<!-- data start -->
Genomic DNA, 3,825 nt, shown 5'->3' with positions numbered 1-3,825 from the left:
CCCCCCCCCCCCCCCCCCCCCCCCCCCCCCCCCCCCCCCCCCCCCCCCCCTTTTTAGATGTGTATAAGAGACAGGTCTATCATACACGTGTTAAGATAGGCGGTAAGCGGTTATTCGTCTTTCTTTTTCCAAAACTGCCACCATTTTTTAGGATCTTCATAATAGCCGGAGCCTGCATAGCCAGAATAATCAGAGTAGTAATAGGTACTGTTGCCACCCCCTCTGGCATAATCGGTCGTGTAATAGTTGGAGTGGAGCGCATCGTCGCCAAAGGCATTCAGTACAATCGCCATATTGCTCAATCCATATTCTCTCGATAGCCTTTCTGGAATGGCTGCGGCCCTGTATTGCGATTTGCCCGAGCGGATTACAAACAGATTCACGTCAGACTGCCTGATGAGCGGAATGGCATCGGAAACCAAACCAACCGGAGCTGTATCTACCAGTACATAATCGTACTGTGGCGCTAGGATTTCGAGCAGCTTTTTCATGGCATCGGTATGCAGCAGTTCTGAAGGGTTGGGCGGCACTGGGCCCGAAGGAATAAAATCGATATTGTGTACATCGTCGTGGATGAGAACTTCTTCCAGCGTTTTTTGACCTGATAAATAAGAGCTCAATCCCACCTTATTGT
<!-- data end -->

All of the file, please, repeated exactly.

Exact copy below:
Genomic DNA, 3,825 nt, shown 5'->3' with positions numbered 1-3,825 from the left:
CCCCCCCCCCCCCCCCCCCCCCCCCCCCCCCCCCCCCCCCCCCCCCCCCCTTTTTAGATGTGTATAAGAGACAGGTCTATCATACACGTGTTAAGATAGGCGGTAAGCGGTTATTCGTCTTTCTTTTTCCAAAACTGCCACCATTTTTTAGGATCTTCATAATAGCCGGAGCCTGCATAGCCAGAATAATCAGAGTAGTAATAGGTACTGTTGCCACCCCCTCTGGCATAATCGGTCGTGTAATAGTTGGAGTGGAGCGCATCGTCGCCAAAGGCATTCAGTACAATCGCCATATTGCTCAATCCATATTCTCTCGATAGCCTTTCTGGAATGGCTGCGGCCCTGTATTGCGATTTGCCCGAGCGGATTACAAACAGATTCACGTCAGACTGCCTGATGAGCGGAATGGCATCGGAAACCAAACCAACCGGAGCTGTATCTACCAGTACATAATCGTACTGTGGCGCTAGGATTTCGAGCAGCTTTTTCATGGCATCGGTATGCAGCAGTTCTGAAGGGTTGGGCGGCACTGGGCCCGAAGGAATAAAATCGATATTGTGTACATCGTCGTGGATGAGAACTTCTTCCAGCGTTTTTTGACCTGATAAATAAGAGCTCAATCCCACCTTATTGT